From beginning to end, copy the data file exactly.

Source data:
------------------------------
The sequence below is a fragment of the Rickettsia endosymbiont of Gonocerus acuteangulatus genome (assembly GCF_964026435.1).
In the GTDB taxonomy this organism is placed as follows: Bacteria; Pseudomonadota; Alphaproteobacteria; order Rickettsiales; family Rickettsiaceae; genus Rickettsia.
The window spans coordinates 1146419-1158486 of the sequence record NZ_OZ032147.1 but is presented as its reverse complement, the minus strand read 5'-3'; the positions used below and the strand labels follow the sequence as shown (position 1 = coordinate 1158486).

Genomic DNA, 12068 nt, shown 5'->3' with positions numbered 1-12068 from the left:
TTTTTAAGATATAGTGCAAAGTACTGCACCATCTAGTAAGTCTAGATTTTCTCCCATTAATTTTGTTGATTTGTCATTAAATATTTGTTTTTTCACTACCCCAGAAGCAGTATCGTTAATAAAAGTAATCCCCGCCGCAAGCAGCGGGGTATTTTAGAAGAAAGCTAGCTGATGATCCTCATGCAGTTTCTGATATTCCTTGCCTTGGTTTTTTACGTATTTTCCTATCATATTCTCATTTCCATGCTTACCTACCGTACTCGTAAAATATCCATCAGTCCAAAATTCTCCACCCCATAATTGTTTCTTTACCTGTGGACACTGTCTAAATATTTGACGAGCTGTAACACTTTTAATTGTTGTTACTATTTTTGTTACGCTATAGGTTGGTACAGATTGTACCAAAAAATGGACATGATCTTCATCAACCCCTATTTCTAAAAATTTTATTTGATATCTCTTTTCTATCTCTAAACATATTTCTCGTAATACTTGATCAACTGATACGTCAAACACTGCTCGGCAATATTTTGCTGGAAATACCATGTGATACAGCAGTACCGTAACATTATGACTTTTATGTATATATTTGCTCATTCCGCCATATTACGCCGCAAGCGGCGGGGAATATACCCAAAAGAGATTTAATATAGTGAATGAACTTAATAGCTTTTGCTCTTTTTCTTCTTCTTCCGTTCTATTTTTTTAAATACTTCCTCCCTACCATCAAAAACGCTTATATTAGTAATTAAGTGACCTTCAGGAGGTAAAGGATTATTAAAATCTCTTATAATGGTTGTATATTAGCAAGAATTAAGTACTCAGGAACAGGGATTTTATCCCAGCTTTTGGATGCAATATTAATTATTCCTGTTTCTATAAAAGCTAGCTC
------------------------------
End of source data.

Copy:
The sequence below is a fragment of the Rickettsia endosymbiont of Gonocerus acuteangulatus genome (assembly GCF_964026435.1).
In the GTDB taxonomy this organism is placed as follows: Bacteria; Pseudomonadota; Alphaproteobacteria; order Rickettsiales; family Rickettsiaceae; genus Rickettsia.
The window spans coordinates 1146419-1158486 of the sequence record NZ_OZ032147.1 but is presented as its reverse complement, the minus strand read 5'-3'; the positions used below and the strand labels follow the sequence as shown (position 1 = coordinate 1158486).

Genomic DNA, 12068 nt, shown 5'->3' with positions numbered 1-12068 from the left:
TTTTTAAGATATAGTGCAAAGTACTGCACCATCTAGTAAGTCTAGATTTTCTCCCATTAATTTTGTTGATTTGTCATTAAATATTTGTTTTTTCACTACCCCAGAAGCAGTATCGTTAATAAAAGTAATCCCCGCCGCAAGCAGCGGGGTATTTTAGAAGAAAGCTAGCTGATGATCCTCATGCAGTTTCTGATATTCCTTGCCTTGGTTTTTTACGTATTTTCCTATCATATTCTCATTTCCATGCTTACCTACCGTACTCGTAAAATATCCATCAGTCCAAAATTCTCCACCCCATAATTGTTTCTTTACCTGTGGACACTGTCTAAATATTTGACGAGCTGTAACACTTTTAATTGTTGTTACTATTTTTGTTACGCTATAGGTTGGTACAGATTGTACCAAAAAATGGACATGATCTTCATCAACCCCTATTTCTAAAAATTTTATTTGATATCTCTTTTCTATCTCTAAACATATTTCTCGTAATACTTGATCAACTGATACGTCAAACACTGCTCGGCAATATTTTGCTGGAAATACCATGTGATACAGCAGTACCGTAACATTATGACTTTTATGTATATATTTGCTCATTCCGCCATATTACGCCGCAAGCGGCGGGGAATATACCCAAAAGAGATTTAATATAGTGAATGAACTTAATAGCTTTTGCTCTTTTTCTTCTTCTTCCGTTCTATTTTTTTAAATACTTCCTCCCTACCATCAAAAACGCTTATATTAGTAATTAAGTGACCTTCAGGAGGTAAAGGATTATTAAAATCTCTTATAATGGTTGTATATTAGCAAGAATTAAGTACTCAGGAACAGGGATTTTATCCCAGCTTTTGGATGCAATATTAATTATTCCTGTTTCTATAAAAGCTAGCTC